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Tuesday, October 21, 2014

What I Wish I Could Tell My Younger Self

by James L. Rubart

The premise of the novel I'm working on as I write is, What if you could go back and talk to your younger self?

With that idea peppering my mind, I thought about what I would tell my younger writer self. What would I say to the James of '06 (which is when I dove into the publishing world) with the wisdom of the James of today.

At Least Three Things

 I'd slow down and enjoy the the wonder of it all much more

In The Last Battle, C.S. Lewis writes this about Susan: (using the Lady Polly as his mouthpiece)

"Her whole idea is to race on to the silliest time of one’s life as quick as she can and then stop there as long as she can.”

Getting published isn't silly, but rushing toward it like that's the pinnacle of life, is silly. More egregious is longing so much for that contract, or indie book to launch, that you miss the magic of the moments that are happening right now. Treasure them.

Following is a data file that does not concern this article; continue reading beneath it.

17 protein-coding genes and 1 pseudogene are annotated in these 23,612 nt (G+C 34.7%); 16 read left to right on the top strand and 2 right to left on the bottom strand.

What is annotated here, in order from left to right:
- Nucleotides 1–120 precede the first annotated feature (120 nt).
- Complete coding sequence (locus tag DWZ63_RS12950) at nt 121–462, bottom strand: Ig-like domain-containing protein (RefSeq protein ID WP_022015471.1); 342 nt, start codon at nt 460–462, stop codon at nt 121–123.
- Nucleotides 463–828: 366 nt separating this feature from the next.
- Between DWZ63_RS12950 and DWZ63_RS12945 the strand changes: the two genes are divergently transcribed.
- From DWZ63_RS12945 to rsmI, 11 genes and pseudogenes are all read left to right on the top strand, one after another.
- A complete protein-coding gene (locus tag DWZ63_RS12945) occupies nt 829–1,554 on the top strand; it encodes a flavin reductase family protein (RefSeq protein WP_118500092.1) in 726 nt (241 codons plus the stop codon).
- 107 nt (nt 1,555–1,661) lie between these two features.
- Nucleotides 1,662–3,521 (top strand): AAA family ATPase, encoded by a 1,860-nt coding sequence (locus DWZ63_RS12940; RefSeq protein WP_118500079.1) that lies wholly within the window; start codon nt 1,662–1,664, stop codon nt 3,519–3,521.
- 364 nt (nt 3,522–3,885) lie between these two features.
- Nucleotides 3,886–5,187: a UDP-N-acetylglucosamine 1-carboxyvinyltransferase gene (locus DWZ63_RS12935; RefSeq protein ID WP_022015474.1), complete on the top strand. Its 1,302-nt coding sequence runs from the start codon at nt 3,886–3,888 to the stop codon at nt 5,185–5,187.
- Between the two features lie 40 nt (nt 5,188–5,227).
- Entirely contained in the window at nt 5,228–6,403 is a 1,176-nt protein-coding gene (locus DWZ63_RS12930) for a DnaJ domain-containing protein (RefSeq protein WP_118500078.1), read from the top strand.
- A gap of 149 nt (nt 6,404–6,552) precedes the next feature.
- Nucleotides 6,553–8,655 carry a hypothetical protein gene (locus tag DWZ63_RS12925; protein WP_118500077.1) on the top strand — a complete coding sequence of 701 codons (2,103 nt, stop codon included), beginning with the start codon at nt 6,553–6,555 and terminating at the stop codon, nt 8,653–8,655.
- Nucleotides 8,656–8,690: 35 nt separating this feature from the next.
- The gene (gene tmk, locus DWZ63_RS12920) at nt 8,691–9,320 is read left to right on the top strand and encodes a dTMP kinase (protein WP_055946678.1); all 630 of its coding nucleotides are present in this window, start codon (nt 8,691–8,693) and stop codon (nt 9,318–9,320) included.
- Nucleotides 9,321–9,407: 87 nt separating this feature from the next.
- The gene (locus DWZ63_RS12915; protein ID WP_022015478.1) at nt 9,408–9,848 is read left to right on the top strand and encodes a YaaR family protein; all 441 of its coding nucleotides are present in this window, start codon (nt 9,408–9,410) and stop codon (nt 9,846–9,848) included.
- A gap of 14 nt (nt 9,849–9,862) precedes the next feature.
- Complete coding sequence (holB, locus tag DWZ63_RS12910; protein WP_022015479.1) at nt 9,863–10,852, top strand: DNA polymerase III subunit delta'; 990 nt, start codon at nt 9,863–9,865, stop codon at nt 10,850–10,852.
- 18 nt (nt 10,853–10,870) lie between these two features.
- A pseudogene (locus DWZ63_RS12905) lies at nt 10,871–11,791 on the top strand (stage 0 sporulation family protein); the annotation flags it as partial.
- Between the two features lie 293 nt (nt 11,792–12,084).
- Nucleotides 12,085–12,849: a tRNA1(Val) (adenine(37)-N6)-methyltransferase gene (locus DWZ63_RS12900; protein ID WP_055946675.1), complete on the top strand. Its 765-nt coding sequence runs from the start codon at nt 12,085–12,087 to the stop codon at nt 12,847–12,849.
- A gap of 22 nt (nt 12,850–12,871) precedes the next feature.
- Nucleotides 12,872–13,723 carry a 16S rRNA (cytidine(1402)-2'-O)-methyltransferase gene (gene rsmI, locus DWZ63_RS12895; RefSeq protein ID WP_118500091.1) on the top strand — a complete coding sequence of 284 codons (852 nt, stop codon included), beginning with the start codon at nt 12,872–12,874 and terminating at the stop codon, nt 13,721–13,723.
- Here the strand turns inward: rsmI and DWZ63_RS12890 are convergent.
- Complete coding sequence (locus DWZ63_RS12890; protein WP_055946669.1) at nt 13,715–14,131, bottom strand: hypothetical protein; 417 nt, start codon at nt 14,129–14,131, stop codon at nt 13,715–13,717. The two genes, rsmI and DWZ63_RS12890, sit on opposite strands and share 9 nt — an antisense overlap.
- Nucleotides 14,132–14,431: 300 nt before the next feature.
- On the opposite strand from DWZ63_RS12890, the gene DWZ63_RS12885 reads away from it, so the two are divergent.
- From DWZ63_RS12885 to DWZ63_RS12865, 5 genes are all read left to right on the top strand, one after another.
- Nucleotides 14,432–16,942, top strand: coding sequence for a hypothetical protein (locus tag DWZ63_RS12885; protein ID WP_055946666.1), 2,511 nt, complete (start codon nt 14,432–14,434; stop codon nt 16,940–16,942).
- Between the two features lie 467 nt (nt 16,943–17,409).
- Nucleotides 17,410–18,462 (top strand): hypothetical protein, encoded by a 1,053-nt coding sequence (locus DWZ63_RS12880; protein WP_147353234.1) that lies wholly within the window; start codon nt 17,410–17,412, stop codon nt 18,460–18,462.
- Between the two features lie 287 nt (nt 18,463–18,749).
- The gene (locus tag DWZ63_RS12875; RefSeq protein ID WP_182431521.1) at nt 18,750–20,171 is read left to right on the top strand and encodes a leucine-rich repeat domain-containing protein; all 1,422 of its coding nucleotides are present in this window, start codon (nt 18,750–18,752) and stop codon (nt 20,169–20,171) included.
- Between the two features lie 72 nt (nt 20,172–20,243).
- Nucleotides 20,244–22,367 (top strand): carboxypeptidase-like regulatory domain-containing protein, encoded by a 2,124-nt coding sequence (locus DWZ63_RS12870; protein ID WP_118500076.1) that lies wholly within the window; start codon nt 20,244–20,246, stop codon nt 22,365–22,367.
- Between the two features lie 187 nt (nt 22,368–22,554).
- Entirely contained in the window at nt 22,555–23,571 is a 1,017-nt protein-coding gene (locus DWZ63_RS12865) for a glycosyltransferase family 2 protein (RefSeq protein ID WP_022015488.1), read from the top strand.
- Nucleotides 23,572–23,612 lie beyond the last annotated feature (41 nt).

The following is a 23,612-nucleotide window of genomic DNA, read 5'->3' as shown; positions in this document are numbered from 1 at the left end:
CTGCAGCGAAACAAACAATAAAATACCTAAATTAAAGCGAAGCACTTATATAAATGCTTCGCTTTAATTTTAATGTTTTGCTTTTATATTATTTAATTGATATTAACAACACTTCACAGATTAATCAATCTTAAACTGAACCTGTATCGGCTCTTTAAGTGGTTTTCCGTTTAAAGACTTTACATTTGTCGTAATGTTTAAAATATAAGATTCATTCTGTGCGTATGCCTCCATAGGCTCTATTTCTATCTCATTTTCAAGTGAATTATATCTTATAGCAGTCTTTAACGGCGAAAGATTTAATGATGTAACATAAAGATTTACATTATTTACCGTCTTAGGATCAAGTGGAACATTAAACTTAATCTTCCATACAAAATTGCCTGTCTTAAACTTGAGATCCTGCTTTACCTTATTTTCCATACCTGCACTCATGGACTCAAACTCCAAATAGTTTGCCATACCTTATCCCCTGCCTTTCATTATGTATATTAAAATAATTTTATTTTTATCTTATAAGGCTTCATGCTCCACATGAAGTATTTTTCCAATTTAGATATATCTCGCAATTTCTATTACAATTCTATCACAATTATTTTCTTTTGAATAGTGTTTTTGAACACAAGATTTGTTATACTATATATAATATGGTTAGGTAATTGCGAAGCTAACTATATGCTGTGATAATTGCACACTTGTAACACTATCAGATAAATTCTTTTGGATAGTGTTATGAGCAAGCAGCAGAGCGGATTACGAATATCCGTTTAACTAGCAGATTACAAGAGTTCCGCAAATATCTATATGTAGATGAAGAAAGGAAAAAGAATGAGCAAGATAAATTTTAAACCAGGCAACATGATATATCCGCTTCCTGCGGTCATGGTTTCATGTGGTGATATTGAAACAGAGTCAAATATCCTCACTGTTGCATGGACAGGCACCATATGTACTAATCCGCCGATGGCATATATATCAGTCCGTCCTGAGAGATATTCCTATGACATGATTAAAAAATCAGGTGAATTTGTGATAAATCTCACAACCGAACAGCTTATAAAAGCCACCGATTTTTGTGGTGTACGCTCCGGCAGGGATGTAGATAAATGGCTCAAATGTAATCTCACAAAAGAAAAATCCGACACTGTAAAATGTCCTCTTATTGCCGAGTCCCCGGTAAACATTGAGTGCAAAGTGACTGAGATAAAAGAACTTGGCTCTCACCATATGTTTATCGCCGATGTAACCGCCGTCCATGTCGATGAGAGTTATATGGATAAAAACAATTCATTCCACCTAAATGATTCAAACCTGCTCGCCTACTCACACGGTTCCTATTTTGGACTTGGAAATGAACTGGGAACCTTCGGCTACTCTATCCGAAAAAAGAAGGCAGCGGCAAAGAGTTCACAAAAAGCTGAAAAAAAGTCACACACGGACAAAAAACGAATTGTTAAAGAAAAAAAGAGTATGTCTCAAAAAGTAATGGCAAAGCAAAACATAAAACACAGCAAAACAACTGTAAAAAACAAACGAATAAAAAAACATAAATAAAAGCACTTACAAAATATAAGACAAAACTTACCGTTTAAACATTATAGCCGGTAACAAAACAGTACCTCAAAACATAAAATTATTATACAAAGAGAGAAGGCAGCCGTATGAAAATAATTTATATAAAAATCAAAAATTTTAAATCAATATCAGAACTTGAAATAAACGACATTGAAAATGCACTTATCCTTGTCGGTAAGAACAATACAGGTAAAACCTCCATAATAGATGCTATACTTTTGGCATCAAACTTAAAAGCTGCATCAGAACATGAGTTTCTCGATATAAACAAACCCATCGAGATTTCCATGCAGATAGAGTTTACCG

Ask any successful entrepreneur (and that's what writers are) about their most treasured memories, and most will tell you things like  eating pizza in their office off of cardboard boxes because they couldn't afford a conference table. I wish I would have cherished the struggling years more.


Take the time to make your first book great. I thought I was ready to publish in 2006. My 148,000 word manuscript was a masterpiece. Except it wasn't.  (Yeah, a bit long for one thing.) I seriously considered self-publishing. Nowadays that's a viable option, but back then it was the quick-fix to no publisher wanting to take a chance on me.

Don't succumb to the quick-fix solution. Maybe indie is the way for you to go. Fine. But don't do slap-and-dash publishing. Make sure your craft is honed. Hire an excellent editor; cover designer; etc. Make it a book you'll be proud of two years, five years, ten years from now.

Have the guts to ask a friend (with the necessary experience ) who will be brutally honest about whether it's time to publish, or whether you need to put in a few more years of training before you sign up for the marathon.